A techno-economic analysis of energy recovery from organic fraction of municipal solid waste (MSW) by an integrated intermediate pyrolysis and combined heat and power (CHP) plant

Research output: Contribution to journalArticle

Abstract

The increasing environmental concerns and the significant growth of the waste to energy market calls for innovative and flexible technology that can effectively process and convert municipal solid waste into fuels and power at high efficiencies. To ensure the technical and economic feasibility of new technology, a sound understanding of the characteristics of the integrated energy system is essential. In this work, a comprehensive techno-economic analysis of a waste to power and heat plant based on integrated intermediate pyrolysis and CHP (Pyro-CHP) system was performed. The overall plant CHP efficiency was found to be nearly 60% defined as heat and power output compared to feedstock fuel input. By using an established economic evaluation model, the capital investment of a 5 tonne per hour plant was calculated to be £27.64 million and the Levelised Cost of Electricity was £0.063/kWh. This agrees the range of cost given by the UK government. To maximise project viability, technology developers should endeavour to seek ways to reduce the energy production cost. Particular attention should be given to the factors with the greatest influence on the profitability, such as feedstock cost (or gate fee for waste), maintaining plant availability, improving energy productivity and reducing capital cost.
Original languageEnglish
Pages (from-to)406-416
JournalEnergy Conversion and Management
Volume174
Early online date20 Aug 2018
DOIs
Publication statusPublished - 15 Oct 2018

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Cogeneration plants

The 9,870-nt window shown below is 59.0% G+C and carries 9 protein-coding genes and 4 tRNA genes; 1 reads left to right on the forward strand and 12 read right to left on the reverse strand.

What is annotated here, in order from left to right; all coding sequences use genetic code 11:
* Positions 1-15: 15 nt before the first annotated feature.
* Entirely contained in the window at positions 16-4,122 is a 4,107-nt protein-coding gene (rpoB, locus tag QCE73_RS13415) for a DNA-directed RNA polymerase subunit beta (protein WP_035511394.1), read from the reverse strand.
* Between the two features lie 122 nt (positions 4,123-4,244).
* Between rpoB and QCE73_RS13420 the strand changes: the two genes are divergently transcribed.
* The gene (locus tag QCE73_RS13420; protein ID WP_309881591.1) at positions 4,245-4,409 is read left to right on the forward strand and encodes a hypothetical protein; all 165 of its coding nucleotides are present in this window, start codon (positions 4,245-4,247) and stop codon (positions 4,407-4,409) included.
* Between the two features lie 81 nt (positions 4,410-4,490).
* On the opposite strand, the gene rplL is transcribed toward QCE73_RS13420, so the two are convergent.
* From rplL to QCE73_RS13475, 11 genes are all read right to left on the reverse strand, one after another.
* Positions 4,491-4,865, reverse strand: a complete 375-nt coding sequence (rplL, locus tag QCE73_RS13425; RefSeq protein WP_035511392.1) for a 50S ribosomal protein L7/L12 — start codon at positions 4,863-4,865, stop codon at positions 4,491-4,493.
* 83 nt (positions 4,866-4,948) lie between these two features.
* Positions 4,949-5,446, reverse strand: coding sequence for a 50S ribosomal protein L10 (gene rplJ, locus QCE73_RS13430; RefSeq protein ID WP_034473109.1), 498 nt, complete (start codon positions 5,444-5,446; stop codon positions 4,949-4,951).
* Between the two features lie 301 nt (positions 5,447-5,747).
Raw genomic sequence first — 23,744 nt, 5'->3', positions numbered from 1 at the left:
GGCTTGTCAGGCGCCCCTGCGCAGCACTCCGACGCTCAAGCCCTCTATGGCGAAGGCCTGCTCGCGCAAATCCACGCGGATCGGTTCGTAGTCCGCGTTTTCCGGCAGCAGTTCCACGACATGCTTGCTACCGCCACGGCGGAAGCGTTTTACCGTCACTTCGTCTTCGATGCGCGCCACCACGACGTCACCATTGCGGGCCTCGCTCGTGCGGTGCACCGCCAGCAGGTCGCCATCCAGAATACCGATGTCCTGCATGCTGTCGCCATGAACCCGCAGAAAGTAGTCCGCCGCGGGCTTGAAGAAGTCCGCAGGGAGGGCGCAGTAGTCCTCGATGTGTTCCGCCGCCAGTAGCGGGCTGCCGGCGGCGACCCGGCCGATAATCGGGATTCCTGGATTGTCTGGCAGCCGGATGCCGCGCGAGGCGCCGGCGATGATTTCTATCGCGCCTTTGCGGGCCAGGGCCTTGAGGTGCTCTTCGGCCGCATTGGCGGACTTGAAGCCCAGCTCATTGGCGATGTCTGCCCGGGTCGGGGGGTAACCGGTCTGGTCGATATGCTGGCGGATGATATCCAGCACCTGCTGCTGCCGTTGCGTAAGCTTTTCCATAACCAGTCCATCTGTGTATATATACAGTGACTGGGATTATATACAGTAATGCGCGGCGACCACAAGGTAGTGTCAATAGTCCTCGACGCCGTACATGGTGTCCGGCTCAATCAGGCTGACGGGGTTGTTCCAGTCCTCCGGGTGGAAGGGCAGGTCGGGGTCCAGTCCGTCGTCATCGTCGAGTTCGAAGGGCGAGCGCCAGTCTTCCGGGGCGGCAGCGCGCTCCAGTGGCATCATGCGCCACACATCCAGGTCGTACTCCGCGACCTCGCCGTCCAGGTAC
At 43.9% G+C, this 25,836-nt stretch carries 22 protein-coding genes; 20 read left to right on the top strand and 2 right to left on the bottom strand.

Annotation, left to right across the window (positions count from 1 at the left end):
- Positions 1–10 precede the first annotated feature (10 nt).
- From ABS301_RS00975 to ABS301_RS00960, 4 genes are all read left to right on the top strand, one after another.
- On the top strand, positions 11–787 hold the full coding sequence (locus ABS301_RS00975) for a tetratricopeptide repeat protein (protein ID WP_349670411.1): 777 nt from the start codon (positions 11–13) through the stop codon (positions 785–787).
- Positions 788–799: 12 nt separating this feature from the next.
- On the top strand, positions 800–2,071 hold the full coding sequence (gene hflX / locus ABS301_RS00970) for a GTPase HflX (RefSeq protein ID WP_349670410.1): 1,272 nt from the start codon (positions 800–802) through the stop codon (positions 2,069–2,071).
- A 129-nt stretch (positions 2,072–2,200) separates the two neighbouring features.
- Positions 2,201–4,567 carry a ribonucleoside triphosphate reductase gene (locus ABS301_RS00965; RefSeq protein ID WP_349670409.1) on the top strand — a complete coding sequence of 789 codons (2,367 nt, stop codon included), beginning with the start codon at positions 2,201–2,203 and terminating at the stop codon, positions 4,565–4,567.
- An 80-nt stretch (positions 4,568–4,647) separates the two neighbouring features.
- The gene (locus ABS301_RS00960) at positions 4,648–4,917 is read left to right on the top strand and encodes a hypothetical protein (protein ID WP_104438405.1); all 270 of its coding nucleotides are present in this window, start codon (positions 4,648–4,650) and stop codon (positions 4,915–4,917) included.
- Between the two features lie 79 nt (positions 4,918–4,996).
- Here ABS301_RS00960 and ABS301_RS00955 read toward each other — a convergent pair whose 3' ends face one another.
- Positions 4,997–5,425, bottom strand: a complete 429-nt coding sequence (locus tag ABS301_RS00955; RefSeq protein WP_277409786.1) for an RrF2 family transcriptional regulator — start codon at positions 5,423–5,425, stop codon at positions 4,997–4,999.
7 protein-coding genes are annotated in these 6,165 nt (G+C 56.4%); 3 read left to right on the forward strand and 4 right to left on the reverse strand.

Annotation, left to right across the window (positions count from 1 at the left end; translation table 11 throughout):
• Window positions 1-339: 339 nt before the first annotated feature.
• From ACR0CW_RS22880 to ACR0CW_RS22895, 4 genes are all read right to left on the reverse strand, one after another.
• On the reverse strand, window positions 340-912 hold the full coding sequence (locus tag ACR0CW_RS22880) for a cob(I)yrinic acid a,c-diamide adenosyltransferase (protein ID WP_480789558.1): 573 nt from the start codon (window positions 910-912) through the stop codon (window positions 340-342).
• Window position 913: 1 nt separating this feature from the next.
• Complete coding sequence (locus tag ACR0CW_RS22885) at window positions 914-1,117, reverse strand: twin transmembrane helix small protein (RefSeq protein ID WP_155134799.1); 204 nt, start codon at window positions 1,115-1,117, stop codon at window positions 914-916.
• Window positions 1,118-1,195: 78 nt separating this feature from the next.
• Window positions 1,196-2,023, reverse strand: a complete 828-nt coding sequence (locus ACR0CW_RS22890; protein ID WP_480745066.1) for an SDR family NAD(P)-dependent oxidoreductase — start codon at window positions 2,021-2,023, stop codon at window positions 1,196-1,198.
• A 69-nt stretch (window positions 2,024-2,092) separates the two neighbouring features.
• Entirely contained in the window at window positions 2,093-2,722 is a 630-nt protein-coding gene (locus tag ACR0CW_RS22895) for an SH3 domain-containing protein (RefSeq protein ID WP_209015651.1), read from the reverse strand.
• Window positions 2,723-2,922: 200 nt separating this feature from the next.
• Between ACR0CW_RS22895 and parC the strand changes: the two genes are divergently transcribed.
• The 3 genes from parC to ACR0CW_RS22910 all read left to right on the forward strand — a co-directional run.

Municipal solid waste
Economic analysis
Pyrolysis
Recovery
Costs
Feedstocks
Economics
Profitability
Electricity
Productivity
Availability
Acoustic waves
Hot Temperature

Bibliographical note

© 2018, Elsevier. Licensed under the Creative Commons Attribution-NonCommercial-NoDerivatives 4.0 International http://creativecommons.org/licenses/by-nc-nd/4.0/

Keywords

  • municipal solid waste
  • energy from waste
  • combined heat and power (CHP)
  • intermediate pyrolysis
  • techno-economic analysis

Cite this

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title = "A techno-economic analysis of energy recovery from organic fraction of municipal solid waste (MSW) by an integrated intermediate pyrolysis and combined heat and power (CHP) plant",
abstract = "The increasing environmental concerns and the significant growth of the waste to energy market calls for innovative and flexible technology that can effectively process and convert municipal solid waste into fuels and power at high efficiencies. To ensure the technical and economic feasibility of new technology, a sound understanding of the characteristics of the integrated energy system is essential. In this work, a comprehensive techno-economic analysis of a waste to power and heat plant based on integrated intermediate pyrolysis and CHP (Pyro-CHP) system was performed. The overall plant CHP efficiency was found to be nearly 60{\%} defined as heat and power output compared to feedstock fuel input. By using an established economic evaluation model, the capital investment of a 5 tonne per hour plant was calculated to be £27.64 million and the Levelised Cost of Electricity was £0.063/kWh. This agrees the range of cost given by the UK government. To maximise project viability, technology developers should endeavour to seek ways to reduce the energy production cost. Particular attention should be given to the factors with the greatest influence on the profitability, such as feedstock cost (or gate fee for waste), maintaining plant availability, improving energy productivity and reducing capital cost.",